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The Limnio Grape


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About Limnio

(Synonyms: Kalabaki, Kalambaki, Kalampaki, Lembiotiko, Lemnia, Lemnio—see the discussion below about “Limniona”.)

Background

Map showing Lemnos

Limnio is a red-wine grape originating on the Greek island of Límnos, and not found outside Greece. It was long conflated with Limniona, but DNA analysis has now clearly shown them to be two distinct grape types. Limnio originated on Límnos, but is now also grown on the mainland, in Macedonia and Thrace; some say those wines are superior to the island wines.

Limnio grapes are late-ripening and thus tend to produce juice with high sugar levels, which in turn would lead to high alcohol level in the finished wine. Moreover, if harvested late, the juice also contains certain phenols that tend to impart a definite herbaceous quality to the wines. Thus, the grapes are often harvested relatively early.

The resultant wines are typically large, full-bodied, and strongly flavored, having at least moderate tannins and acidity, and a notably mineral nose, which appears to be their single most distinctive quality, followed by herbaceousness, then dark red-berry overtones. Limnio is very often blended, sometimes with other Greek reds but increasingly (and, arguably, deplorably) with “international” reds such as Cabernet Sauvignon and Cabernet Franc.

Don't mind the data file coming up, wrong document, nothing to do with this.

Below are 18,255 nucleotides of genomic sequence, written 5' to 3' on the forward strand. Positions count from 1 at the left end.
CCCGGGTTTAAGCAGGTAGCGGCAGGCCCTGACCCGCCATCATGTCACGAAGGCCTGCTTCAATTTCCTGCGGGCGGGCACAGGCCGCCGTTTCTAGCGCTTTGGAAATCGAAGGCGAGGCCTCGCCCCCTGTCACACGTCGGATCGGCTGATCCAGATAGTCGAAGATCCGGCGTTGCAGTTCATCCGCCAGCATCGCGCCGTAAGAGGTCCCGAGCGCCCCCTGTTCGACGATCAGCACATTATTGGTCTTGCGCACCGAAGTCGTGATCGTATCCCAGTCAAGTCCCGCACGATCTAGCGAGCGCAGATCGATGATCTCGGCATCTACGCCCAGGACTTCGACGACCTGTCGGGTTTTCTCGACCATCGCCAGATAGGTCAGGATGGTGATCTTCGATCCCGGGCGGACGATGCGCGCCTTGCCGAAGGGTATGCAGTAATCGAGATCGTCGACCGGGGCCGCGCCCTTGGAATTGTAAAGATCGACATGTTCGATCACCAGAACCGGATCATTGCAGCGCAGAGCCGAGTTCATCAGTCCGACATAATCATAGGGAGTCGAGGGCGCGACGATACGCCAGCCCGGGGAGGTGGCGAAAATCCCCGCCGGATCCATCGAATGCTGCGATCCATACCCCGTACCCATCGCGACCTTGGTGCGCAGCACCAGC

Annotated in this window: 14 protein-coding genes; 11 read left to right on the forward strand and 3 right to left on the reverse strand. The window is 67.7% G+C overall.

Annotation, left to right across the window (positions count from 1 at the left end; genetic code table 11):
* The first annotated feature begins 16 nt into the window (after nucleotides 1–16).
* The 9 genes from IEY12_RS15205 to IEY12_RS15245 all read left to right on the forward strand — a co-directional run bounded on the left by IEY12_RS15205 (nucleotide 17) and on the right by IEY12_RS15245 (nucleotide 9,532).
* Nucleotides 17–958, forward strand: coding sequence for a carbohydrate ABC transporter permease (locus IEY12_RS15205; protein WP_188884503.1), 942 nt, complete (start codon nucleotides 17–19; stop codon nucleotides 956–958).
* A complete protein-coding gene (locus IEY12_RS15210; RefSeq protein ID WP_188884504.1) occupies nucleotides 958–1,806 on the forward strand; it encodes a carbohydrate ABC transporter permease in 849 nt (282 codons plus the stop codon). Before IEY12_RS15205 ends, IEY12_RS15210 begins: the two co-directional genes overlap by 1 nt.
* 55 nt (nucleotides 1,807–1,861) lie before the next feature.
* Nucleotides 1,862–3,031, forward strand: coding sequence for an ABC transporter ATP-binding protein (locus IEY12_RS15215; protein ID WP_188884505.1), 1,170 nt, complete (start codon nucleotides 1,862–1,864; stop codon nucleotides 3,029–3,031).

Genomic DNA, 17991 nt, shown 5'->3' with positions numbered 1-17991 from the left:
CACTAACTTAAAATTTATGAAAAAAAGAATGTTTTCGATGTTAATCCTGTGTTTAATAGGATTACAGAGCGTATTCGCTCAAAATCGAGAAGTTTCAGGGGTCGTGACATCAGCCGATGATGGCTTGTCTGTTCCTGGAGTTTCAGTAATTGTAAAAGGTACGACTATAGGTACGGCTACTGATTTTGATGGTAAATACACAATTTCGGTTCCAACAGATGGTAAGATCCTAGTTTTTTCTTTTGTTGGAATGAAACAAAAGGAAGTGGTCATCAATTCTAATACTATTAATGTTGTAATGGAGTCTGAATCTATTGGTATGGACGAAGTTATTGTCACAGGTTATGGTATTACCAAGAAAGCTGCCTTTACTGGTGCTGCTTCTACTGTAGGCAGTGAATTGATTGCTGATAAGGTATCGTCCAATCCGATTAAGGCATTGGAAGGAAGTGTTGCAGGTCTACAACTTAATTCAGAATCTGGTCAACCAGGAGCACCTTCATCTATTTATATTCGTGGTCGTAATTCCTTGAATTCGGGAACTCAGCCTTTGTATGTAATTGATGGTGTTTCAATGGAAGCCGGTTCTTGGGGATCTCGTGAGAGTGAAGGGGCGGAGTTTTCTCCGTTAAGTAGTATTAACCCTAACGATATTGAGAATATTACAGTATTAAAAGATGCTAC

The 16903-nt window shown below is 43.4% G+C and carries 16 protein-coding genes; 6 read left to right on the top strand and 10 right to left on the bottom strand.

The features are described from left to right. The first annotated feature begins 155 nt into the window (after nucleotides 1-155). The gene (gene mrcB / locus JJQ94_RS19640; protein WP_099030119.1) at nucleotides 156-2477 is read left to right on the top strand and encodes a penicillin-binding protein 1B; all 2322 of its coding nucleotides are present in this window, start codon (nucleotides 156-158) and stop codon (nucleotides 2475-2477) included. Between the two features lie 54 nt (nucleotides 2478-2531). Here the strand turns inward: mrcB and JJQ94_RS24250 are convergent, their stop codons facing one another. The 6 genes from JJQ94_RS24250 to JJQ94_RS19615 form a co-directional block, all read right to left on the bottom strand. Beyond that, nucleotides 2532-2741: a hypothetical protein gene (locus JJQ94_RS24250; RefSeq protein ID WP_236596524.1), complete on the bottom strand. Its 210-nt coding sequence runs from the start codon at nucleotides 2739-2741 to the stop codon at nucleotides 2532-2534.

Factoid: If little known today, Limnio is nonetheless storied. It is widely believed—a few scoffers notwithstanding—that it is the Limnia remarked on by Aristotle (who more than once mentioned its herbaceous flavors of oregano), Hesiod, and Polydeuctes.

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Some Descriptions of Limnio Wines

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Some Limnios to Try

Regrettably, there are currently no Limnio-based wines under $20 that are carried by more than one or at most two retailers (at least as listed in the search engines), and even of those there are very few. You can see if anything new has recently turned up at either Wine Searcher or 1000 Corks by clicking the links in this sentence.



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This page was last modified on Monday, 23 March 2020, at 3:52 pm Pacific Time.